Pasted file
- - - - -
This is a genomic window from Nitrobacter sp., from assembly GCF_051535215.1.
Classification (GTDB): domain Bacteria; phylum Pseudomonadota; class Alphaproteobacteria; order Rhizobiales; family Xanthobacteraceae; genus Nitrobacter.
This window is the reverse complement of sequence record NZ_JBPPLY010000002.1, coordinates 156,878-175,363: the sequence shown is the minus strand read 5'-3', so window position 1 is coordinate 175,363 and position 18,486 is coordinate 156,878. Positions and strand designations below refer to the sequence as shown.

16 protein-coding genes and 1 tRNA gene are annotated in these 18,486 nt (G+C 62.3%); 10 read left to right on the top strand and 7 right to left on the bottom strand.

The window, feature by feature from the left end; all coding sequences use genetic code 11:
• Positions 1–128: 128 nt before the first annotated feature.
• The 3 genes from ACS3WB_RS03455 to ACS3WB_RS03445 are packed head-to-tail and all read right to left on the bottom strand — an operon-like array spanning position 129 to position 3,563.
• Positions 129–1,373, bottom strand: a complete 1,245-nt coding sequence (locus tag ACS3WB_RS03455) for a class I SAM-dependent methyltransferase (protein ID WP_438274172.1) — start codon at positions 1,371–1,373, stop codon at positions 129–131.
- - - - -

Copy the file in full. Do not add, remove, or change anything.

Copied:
This is a genomic window from Nitrobacter sp., from assembly GCF_051535215.1.
Classification (GTDB): domain Bacteria; phylum Pseudomonadota; class Alphaproteobacteria; order Rhizobiales; family Xanthobacteraceae; genus Nitrobacter.
This window is the reverse complement of sequence record NZ_JBPPLY010000002.1, coordinates 156,878-175,363: the sequence shown is the minus strand read 5'-3', so window position 1 is coordinate 175,363 and position 18,486 is coordinate 156,878. Positions and strand designations below refer to the sequence as shown.

16 protein-coding genes and 1 tRNA gene are annotated in these 18,486 nt (G+C 62.3%); 10 read left to right on the top strand and 7 right to left on the bottom strand.

The window, feature by feature from the left end; all coding sequences use genetic code 11:
• Positions 1–128: 128 nt before the first annotated feature.
• The 3 genes from ACS3WB_RS03455 to ACS3WB_RS03445 are packed head-to-tail and all read right to left on the bottom strand — an operon-like array spanning position 129 to position 3,563.
• Positions 129–1,373, bottom strand: a complete 1,245-nt coding sequence (locus tag ACS3WB_RS03455) for a class I SAM-dependent methyltransferase (protein ID WP_438274172.1) — start codon at positions 1,371–1,373, stop codon at positions 129–131.